He won’t be coming. The mayor came to let us know. Mother locked herself in her room. I was so sad, I ran away.
Hidden between two bales of hay in the barn, I reread the letters from my father. I looked: the training camp, the boat, the ocean, the English country side, and ’’the Frenchified Street’’as he would say, the ruins, the trenches…. My father took great pleasure in telling us stories illustrated with small sketches
For the last three years he had been telling us about the war, his war. The mail was our one and only link with him. Each day, with expectant hearts, we hoped for a letter. An envelope that would let us know, that our father was still alive in that far- away place. Without us.
Our father called out as he jumped on to train to Valcartier ‘’ the war will be over quickly, we will defeat this tyrant, and I will be home before you know it’’. He was leaving for training before setting sail to the old country. It was Friday August 28, 1914 at 9:45, the last time I saw my father’s smile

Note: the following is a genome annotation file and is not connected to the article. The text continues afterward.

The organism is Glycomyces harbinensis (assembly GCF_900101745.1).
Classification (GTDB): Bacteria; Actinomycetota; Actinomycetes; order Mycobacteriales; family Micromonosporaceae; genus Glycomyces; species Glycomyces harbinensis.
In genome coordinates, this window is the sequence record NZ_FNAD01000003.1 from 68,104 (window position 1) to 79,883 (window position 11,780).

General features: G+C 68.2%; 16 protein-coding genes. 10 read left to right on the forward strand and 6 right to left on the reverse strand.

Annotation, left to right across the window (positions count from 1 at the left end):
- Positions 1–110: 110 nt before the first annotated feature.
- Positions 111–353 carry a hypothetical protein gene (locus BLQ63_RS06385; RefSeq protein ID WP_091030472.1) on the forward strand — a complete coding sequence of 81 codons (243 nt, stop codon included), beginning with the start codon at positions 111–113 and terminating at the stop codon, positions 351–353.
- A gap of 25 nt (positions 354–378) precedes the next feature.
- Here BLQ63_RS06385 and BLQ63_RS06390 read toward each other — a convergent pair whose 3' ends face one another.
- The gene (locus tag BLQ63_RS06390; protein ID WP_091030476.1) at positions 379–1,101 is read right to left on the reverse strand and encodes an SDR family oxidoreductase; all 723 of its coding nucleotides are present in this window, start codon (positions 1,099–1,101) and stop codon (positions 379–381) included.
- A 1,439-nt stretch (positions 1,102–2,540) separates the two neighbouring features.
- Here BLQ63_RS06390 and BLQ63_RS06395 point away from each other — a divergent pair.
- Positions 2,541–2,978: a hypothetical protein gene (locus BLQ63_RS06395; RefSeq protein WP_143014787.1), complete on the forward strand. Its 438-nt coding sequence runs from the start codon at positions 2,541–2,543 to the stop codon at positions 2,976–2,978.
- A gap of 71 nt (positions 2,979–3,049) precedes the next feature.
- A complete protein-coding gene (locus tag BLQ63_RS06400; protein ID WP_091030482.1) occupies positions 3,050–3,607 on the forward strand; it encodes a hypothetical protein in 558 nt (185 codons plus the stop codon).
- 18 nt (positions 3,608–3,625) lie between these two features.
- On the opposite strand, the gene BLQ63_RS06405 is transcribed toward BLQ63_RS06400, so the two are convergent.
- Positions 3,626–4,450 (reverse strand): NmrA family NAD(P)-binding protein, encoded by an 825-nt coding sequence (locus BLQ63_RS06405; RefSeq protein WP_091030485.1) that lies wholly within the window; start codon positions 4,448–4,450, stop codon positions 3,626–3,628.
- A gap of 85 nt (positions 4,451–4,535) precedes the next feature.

My father never really described the war, except to say it was hell. And that hell was ugly, noisy, dirty, and smelly. He preferred to tell us about his French and English friends. He told us tales of ‘’ Sir Arthur’’ a little rat he tamed. He had named the rat in honour of Sir Arthur William Currie, a man my father held in high regards. Dad told us that it was because of him that many Canadian soldiers had been saved. I would like to believe him, but not this time.
Dad is died. I can’t stop repeating it to myself. He died along with 10600 other men in the Vimy battle field. The mayor told us that this battle was a great victory for Canadians and their allies. For the first time, the four divisions of the Canadian army core fought together and it worked.
Thanks to my father and his friends. It would seem the odds went in our favour. My Father is a hero. Yet ‘’hell’’ just threw a grenade into my life.
Louis, avril 1917
Texte : Sylvain Dodier – Illustrations : Luc Pallegoix ©2016 Traduction : Tammy Bailey